# What PSI should I inflate my basketball?

July 25, 2020 Off By idswater

## What PSI should I inflate my basketball?

between 7.5 and 8.5 psi
An NBA regulation ball is inflated to between 7.5 and 8.5 psi. By regulating a basketball’s air pressure, the NBA can ensure fair playing conditions. As this activity illustrated, the ball’s internal air pressure determines how it bounces.

## Why is my basketball not bounce?

If the bottom of the ball bounces up past your waist or slightly higher, then it is fully pumped. If the basketball bounces up close to the chest, it means it has too much air. If it does not bounce up to the waist, it means there is not enough air. This is a general rule to follow.

## Will more air in a basketball make it bounce higher?

With more air in the ball, the air starts at higher pressure and pushes back that much harder when the ball is bounced. So that short answer is that more inflated basketballs bounce better because they have more air pressure inside them. Then use the pump to put a bit of air into the ball.

## How does air pressure affect the bounce of a basketball?

This basic physical law has serious real-world implications for the bounce of a basketball. When the air temperature around a basketball increases, the pressure inside the ball increases. When the air temperature decreases, so does ball pressure.

## What happens if a basketball doesn’t bounce properly?

If you have a ball that doesn’t bounce properly, the immediate problem is that it will affect your game. The problem we’ll attempt to solve during the course of this experiment, however, deals with air pressure. Air pressure, simply put, is the push that air has against all surfaces that it touches.

## How tall should a basketball be when inflated to 8 psi?

Follow these steps to conduct your experiment: Drop a basketball inflated to 8 psi from a height of 6 feet (1.8 meters). Be sure that the bottom of the ball-not the top-is at the 6-feet line when you drop it. Observe, mark, and measure the height of the ball’s bounce, remembering to measure at the top of the ball. Record your measurement.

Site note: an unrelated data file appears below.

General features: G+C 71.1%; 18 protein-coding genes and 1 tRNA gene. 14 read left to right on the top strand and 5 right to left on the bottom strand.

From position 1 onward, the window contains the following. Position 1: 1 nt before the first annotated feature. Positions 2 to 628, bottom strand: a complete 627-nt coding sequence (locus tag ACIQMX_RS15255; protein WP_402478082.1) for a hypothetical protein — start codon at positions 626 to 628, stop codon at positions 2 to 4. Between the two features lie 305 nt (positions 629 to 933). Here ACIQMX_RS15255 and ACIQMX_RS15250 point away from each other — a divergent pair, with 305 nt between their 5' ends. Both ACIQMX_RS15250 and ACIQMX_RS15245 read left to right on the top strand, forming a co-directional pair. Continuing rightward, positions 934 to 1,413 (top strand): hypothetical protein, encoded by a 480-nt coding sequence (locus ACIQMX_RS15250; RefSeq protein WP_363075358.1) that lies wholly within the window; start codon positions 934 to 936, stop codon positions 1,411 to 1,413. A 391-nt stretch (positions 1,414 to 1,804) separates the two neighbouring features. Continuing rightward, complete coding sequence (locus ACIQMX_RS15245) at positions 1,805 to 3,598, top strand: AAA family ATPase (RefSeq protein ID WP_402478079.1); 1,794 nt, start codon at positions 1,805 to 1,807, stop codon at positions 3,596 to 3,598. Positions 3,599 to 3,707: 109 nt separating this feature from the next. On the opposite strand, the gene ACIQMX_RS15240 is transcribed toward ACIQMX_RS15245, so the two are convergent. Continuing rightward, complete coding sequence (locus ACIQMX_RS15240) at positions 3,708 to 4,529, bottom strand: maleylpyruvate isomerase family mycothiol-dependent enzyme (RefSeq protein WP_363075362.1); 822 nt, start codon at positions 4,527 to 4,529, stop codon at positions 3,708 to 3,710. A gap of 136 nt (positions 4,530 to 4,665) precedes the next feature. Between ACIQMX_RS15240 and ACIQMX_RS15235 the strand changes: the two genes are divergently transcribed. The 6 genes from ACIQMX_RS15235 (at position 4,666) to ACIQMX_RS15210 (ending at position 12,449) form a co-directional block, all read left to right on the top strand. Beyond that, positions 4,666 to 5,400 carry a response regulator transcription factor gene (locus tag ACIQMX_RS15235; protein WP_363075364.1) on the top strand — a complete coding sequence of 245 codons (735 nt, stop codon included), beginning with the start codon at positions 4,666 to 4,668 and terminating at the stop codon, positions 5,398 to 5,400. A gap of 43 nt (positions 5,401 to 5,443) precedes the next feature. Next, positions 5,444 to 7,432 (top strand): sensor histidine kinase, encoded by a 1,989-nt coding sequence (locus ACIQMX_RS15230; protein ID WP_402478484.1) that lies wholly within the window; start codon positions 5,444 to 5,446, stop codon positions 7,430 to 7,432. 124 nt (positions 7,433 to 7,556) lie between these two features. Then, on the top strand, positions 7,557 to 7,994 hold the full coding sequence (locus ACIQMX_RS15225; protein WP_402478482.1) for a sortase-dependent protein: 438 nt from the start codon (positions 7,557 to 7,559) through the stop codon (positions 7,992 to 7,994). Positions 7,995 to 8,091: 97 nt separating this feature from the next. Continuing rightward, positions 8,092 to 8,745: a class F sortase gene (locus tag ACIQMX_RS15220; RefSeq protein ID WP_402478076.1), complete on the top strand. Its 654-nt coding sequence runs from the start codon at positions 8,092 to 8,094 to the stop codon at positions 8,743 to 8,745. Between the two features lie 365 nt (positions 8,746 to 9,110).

## How can you test the bounce of a basketball?

You can use this as a guide for your own basketball pressure. Another simple test is to drop the ball from shoulder height. It should bounce to a height approximately even with your hips. When inflating the ball, use a small pump and pressure gauge.

This basic physical law has serious real-world implications for the bounce of a basketball. When the air temperature around a basketball increases, the pressure inside the ball increases. When the air temperature decreases, so does ball pressure.

If you have a ball that doesn’t bounce properly, the immediate problem is that it will affect your game. The problem we’ll attempt to solve during the course of this experiment, however, deals with air pressure. Air pressure, simply put, is the push that air has against all surfaces that it touches.

Follow these steps to conduct your experiment: Drop a basketball inflated to 8 psi from a height of 6 feet (1.8 meters). Be sure that the bottom of the ball-not the top-is at the 6-feet line when you drop it. Observe, mark, and measure the height of the ball’s bounce, remembering to measure at the top of the ball. Record your measurement.

## How does air pressure affect the stiffness of a ball?

The higher the pressure inside the ball and the more molecules there are to push against the ball interior, the stiffer the ball becomes. A ball colliding with a rigid surface deforms, increasing the air pressure around the deformed region.